At the 2010 Workplace Flexibility Forum, a report by the White House Council of Economic Advisers was released. It found that companies with flexible work arrangements actually had lower turnover and absenteeism, higher productivity, and healthier workers. While addressing the Forum, President Obama said, “Workplace flexibility isn’t just a women’s issue. It’s an issue that affects the well-being of our families and the success of our businesses. It affects the strength of our economy – whether we’ll create the workplaces and jobs of the future we need to compete in today’s global economy.” In the nearly nine years since this Forum took place, our country’s workplaces have not made nearly enough progress in providing increased flexibility for employees.
Werk conducted a survey of over 1,500 white-collar workers in the United States to determine if there is a gap between workplace flexibility supply and demand. I imagine none of us are surprised to learn that, yes, they found a huge gap: 96% of employees said they need flexibility in their job, yet only 47% reported having access to flexibility. That’s a gap of 54%! The gap is even wider for women in the workplace, with only 34% of women reporting adequate access to flexibility; balancing their career and additional household/caregiving responsibilities makes flexibility even more important.
Our current workplace architecture has been in place for decades – a rigid set of out-dated rules requiring employees to be physically present at their desks for eight hours each day, catering to the success of employees with no outside (i.e., family) responsibilities or commitments. One-third of employees reported that the structure of their workday makes it challenging for them to be the type of parent they want to be.
Companies that refuse to let go of this culture face many negative consequences. Their employee retention rates are much lower, requiring them to hire, onboard, and train new employees much more frequently than companies offering flexible benefits. This is costly to these companies in both bottom-line dollars and in intellectual capital.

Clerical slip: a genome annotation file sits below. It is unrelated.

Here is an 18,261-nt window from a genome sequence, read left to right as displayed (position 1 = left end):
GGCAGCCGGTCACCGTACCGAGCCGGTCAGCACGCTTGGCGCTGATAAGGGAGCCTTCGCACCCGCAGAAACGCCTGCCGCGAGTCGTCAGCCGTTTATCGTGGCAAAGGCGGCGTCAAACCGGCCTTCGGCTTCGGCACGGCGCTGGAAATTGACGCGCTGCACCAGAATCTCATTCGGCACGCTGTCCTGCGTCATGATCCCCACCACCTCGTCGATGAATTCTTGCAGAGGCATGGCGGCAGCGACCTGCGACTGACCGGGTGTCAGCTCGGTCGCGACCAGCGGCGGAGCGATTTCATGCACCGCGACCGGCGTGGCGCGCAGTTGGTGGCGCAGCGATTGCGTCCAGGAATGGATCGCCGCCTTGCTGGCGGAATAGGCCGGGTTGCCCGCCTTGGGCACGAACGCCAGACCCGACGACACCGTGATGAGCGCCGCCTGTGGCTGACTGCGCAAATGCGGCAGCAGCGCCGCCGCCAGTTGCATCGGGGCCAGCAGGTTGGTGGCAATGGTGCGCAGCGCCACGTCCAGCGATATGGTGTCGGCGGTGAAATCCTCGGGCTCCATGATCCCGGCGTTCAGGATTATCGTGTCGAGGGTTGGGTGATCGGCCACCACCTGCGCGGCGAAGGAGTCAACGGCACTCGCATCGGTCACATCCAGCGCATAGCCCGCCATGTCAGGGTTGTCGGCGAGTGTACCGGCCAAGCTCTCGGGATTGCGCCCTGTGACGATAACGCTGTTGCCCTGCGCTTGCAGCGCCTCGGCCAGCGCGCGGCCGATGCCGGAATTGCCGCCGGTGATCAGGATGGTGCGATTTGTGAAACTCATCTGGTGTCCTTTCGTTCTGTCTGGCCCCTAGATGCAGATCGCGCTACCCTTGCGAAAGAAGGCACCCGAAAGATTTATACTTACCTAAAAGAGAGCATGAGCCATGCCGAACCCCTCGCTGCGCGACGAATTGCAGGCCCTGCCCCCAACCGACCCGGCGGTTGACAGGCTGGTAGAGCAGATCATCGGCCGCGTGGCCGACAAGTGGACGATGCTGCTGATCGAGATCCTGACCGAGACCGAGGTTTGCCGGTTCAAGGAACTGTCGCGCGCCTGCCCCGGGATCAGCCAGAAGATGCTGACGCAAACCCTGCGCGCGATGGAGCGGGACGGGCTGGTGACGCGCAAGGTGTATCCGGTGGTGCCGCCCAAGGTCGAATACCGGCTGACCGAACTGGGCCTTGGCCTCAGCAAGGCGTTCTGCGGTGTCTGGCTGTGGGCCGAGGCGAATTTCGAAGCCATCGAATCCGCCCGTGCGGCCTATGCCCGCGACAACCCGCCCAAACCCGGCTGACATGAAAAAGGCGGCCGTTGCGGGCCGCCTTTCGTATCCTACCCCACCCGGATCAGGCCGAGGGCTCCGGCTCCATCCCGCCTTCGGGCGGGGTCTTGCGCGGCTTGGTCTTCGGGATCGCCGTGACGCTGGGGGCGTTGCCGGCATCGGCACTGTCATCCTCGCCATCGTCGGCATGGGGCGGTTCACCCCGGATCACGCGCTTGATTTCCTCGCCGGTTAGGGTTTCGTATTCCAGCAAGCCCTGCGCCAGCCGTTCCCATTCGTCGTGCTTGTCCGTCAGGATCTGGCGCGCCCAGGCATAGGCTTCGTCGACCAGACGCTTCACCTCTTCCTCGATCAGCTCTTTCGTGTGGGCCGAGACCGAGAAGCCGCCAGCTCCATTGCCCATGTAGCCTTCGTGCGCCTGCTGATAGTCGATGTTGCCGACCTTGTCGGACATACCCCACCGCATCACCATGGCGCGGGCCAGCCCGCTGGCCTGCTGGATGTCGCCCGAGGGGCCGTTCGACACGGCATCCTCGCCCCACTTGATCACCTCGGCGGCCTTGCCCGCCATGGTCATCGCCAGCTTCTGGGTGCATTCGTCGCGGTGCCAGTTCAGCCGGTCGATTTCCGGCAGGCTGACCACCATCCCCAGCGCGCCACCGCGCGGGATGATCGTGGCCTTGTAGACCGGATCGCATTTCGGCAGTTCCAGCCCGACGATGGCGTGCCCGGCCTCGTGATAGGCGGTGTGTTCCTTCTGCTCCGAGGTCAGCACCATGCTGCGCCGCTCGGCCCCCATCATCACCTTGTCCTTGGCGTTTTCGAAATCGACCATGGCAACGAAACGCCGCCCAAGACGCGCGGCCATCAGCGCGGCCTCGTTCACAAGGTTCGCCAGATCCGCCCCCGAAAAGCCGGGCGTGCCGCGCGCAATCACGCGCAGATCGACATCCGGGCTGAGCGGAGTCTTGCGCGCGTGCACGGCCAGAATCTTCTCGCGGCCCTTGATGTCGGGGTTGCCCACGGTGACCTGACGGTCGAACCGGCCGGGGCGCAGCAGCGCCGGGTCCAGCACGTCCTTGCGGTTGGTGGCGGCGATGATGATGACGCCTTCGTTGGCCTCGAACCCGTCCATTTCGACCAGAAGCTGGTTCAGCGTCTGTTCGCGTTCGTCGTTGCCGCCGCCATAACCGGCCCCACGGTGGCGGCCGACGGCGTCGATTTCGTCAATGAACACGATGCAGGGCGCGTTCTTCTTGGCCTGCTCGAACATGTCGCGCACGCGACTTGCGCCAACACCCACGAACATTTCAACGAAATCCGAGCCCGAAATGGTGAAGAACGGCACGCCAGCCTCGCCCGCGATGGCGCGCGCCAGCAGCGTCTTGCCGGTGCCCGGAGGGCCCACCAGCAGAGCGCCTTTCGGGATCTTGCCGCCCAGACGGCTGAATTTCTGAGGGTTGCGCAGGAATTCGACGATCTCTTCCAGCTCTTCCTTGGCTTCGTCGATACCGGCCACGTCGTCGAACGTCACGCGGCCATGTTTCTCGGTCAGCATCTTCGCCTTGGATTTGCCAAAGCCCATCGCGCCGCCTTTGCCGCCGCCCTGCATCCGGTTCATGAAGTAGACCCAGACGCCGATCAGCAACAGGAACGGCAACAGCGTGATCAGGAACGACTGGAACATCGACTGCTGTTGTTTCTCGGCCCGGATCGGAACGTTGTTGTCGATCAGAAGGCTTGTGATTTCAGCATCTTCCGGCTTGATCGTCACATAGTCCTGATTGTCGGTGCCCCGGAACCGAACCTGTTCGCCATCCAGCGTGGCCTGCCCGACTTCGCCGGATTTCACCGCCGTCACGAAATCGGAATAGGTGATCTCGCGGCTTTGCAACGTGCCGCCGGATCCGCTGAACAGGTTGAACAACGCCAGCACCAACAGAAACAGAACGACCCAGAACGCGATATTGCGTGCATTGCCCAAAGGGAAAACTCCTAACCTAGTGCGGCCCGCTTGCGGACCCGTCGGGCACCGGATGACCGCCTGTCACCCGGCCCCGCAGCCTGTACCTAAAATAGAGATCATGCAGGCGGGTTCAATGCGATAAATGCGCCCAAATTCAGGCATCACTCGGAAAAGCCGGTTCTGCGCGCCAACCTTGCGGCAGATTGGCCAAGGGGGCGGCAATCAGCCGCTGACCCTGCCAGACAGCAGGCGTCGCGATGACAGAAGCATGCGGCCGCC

Werk’s study revealed that employees who receive flexibility in their jobs are much better advocates for their employers, with significantly higher employee net promoter scores (eNPS) than their rigid counterparts. On average, the eNPS of companies offering flexibility are 48 points higher, which can be linked directly to increased profitability. In addition, employees feel that their ideas are valued more and are more apt to believe their company fosters diverse points of view when flexibility is part of the company’s culture.
In her new book, Becoming, Michelle Obama remembers the moment she realized how important flexibility was. Her daughter, Sasha, was a baby and she was interviewing for a job at the University of Chicago Medical Center. “I can’t remember the circumstances exactly, whether I couldn’t find a babysitter that day or whether I’d bothered to try. Sasha was little, though, and still needed a lot from me. She was a fact of my life – a cute, burbling, impossible-to-ignore fact – and something compelled me almost literally to put her on the table for this discussion. Here is me and here is also my baby. I put my cards and baby on the table at an interview. It seemed a miracle my would-be boss appeared to get it. If he had any reservations listening to me explain how flexitime was a necessity while I bounced Sasha on my lap, hoping all the while her diaper wouldn’t leak, he didn’t express them. I walked out of the interview feeling pleased and fairly certain I’d be offered the job. But no matter how it panned out, I knew I’d at least done something good for myself in speaking up about my needs. There was power, I felt, in just saying it out loud.”
The data is here, and at every turn it shows that flexibility is a must for today’s workforce. Many companies are beginning to have the conversation about how to offer employees the flexibility that they need, but we need women and caregivers to follow Michelle Obama’s lead and speak up about their needs. There are approximately ten million stay-at-home moms with Bachelor’s degrees who have exited the workforce entirely to focus on their caregiving responsibilities – if we can leverage their knowledge, skills and expertise by offering flexible employment opportunities we won’t just Stay In The Game…we’ll win it.